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Certificate Authority (CA)

Encryption decryption, Digital signature provider in India, Certificate Authority (CA), SSL, Secure Transaction

What is Certificate Authority?
In cryptography, a certificate authority or certification authority (CA) is an entity which issues digital certificates for use by other parties. It is an example of a trusted third party. CAs are characteristic of many public key infrastructure (PKI) schemes. There are many commercial CAs that charge for their services. Institutions and governments may have their own CAs, and there are also free CAs. A CA issues digital certificates which contain a public key

and the identity of the owner. The CA also attests that the public key contained in the certificate belongs to the person, organization, server or other entity noted in the certificate. A CA's obligation in such schemes is to verify an applicant's credentials, so that users and relying parties can trust the information in the CA's certificates.

If the user trusts the CA and can verify the CA's signature, then they can also verify that a certain public key does indeed belong to whoever is identified in the certificate. If the CA can be subverted, then the security of the entire system is lost.

Suppose an attacker, Mallory (to use the Alice and Bob convention), manages to get a CA to issue a false certificate tying Alice to the wrong public key; the corresponding private key is known to Mallory. If Bob subsequently obtains and uses Alice's public key in this (bogus) certificate, the security of his communications to her could be compromised by Mallory - since Bob's messages could be decrypted by Mallory, or he could be tricked into accepting forged signatures from Alice.

What is a Digital Signature Certificate?
Digital Signature Certificates (DSC) are the digital equivalent (that is electronic format) of physical or paper certificates. Examples of physical certificates are drivers' licenses, passports or membership cards. Certificates serve as proof of identity of an individual for a certain purpose; for example, a driver's license identifies someone who can legally drive in a particular country. Likewise, a digital certificate can be presented electronically to prove your identity, to access information or services on the Internet or to sign certain documents digitally.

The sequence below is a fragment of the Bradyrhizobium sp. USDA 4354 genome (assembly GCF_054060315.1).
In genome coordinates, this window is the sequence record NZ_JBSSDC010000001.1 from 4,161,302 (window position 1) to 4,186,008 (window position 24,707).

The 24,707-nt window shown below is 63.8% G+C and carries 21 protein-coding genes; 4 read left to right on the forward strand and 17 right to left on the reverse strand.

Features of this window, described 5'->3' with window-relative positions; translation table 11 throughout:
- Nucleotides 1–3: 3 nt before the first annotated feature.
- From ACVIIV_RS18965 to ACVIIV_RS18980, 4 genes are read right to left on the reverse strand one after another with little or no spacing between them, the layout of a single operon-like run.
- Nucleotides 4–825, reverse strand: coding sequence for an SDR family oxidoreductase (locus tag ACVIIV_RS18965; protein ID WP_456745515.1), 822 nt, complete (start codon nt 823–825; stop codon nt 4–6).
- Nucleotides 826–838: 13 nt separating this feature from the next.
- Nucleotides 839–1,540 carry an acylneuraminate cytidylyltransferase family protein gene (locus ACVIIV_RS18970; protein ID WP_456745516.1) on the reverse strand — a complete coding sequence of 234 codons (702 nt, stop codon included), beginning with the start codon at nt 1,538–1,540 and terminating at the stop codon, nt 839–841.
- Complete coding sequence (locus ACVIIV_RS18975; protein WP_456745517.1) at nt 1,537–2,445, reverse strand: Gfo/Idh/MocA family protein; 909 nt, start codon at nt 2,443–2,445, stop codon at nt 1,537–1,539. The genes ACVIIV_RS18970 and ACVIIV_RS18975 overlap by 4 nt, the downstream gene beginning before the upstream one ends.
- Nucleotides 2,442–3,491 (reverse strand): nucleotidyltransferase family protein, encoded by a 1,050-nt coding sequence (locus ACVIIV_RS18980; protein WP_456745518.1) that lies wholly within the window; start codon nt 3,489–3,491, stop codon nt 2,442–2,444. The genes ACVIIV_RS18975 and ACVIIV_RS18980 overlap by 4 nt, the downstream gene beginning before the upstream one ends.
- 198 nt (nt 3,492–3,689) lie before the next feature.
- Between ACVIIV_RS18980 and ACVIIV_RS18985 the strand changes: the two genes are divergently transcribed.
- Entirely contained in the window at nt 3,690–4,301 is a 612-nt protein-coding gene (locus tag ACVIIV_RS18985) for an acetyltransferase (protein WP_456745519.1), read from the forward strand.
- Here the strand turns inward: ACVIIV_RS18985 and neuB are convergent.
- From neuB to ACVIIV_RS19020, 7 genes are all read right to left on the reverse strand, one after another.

World wide largest service providers
Worldwide, the certificate authority business is fragmented, with national or regional providers dominating their home market. This is because many uses of digital certificates, such as for legally binding digital signatures, are linked to local law, regulations, and accreditation schemes for certificate authorities.

However, the market for SSL certificates (used for website security) supports a number of multinational companies. A 2007 market share report from Security Space as of September of that year determined that VeriSign and its acquisitions (which include Thawte and more recently Geotrust) have a 57.6% share of the certificate authority market, followed by Comodo (8.3%), GoDaddy (6.4%), DigiCert (2.8%), Network Solutions (1.3%), and Entrust (1.1%).

Indian service providers
Certification Agencies are appointed by the office of the Controller of Certification Agencies (CCA) under the provisions of IT Act, 2000. There are a total of seven Certification Agencies authorised by the CCA to issue the Digital Signature Certificates (DSCs). The details of these Certification Agencies are available on the portal of the Ministry www.mca.gov.in

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